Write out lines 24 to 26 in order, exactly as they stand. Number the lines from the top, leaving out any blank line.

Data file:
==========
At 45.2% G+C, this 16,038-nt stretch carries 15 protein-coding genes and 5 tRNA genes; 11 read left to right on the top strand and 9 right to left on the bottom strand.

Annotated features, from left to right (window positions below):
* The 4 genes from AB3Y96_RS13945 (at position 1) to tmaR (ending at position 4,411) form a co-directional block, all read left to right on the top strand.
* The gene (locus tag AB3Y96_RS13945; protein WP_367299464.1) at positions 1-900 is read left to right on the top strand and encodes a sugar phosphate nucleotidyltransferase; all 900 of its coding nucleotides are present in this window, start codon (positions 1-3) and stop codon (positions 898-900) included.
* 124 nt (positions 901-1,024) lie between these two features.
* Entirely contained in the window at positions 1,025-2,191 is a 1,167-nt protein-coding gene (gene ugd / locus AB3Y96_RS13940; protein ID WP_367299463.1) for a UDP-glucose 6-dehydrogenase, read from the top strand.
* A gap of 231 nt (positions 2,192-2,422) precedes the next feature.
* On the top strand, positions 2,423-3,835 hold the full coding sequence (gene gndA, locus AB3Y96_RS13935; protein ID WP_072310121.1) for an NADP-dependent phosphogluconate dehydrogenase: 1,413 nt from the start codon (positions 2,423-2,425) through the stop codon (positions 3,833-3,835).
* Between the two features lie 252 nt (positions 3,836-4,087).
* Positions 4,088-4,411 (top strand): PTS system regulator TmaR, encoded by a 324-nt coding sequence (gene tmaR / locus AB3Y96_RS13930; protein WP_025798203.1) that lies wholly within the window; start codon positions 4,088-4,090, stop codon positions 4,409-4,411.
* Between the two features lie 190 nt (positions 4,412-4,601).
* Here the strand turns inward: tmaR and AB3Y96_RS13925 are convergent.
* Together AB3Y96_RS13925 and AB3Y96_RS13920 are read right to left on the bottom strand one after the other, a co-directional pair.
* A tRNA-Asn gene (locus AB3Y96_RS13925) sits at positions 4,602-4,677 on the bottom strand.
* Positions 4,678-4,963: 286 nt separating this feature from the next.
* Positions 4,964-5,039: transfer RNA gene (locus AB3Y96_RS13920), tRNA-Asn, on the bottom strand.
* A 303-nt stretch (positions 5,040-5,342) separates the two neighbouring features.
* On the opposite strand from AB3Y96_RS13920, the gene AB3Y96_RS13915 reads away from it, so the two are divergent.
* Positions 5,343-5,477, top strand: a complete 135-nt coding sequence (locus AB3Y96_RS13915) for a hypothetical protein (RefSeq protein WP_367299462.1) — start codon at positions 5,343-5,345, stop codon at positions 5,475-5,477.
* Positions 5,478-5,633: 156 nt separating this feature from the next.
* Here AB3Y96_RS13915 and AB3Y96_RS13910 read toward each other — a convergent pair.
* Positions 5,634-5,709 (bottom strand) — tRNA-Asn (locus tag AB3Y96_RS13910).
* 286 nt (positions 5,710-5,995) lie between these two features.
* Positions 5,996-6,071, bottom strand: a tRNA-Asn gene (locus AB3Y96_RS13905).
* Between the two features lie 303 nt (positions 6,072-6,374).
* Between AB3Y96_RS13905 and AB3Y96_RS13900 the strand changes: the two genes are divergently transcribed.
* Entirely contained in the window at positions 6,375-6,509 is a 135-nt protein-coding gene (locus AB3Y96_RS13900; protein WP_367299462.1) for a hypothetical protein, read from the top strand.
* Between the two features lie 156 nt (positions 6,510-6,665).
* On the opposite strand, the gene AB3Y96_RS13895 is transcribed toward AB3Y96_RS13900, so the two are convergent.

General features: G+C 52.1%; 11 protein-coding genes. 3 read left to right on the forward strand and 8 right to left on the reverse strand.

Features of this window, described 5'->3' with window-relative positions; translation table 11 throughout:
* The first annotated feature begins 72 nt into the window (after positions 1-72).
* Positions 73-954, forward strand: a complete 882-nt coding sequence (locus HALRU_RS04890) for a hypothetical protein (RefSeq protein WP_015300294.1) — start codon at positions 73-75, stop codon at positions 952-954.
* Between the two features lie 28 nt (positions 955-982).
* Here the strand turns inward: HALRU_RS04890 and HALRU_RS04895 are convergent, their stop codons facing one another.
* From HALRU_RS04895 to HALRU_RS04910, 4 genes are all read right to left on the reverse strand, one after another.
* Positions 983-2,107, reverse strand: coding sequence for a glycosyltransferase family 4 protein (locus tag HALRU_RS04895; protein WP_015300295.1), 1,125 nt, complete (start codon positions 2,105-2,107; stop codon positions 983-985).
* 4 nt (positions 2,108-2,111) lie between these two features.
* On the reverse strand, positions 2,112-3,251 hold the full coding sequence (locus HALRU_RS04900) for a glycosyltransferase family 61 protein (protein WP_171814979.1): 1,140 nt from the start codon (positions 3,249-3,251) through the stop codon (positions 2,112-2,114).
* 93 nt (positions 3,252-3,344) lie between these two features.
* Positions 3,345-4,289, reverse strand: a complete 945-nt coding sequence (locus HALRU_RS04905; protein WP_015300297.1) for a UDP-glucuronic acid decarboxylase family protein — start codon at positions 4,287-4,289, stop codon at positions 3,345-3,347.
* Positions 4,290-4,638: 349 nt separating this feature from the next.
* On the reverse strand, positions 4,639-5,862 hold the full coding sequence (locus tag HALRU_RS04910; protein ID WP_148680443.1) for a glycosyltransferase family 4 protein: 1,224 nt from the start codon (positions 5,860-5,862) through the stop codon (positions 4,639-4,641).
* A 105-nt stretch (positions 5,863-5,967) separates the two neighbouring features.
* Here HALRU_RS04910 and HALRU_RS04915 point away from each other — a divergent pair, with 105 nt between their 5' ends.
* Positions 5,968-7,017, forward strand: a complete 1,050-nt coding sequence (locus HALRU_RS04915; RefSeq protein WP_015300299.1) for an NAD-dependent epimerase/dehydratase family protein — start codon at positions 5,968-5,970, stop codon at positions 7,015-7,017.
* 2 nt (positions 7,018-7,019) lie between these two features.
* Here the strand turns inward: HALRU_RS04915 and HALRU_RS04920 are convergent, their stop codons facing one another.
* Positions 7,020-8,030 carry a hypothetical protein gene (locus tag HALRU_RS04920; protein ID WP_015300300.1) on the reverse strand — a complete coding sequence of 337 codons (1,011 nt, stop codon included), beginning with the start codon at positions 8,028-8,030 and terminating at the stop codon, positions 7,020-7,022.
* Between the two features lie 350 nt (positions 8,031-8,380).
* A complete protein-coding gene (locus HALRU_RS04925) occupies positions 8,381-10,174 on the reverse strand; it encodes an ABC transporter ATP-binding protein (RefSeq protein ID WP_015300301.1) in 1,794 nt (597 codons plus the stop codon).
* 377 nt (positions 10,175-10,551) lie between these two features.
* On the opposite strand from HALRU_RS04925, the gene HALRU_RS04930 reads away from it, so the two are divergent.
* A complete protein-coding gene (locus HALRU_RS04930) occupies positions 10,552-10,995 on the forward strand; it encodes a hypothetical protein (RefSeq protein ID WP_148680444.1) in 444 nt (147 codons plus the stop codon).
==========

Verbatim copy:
* Positions 5,996-6,071, bottom strand: a tRNA-Asn gene (locus AB3Y96_RS13905).
* Between the two features lie 303 nt (positions 6,072-6,374).
* Between AB3Y96_RS13905 and AB3Y96_RS13900 the strand changes: the two genes are divergently transcribed.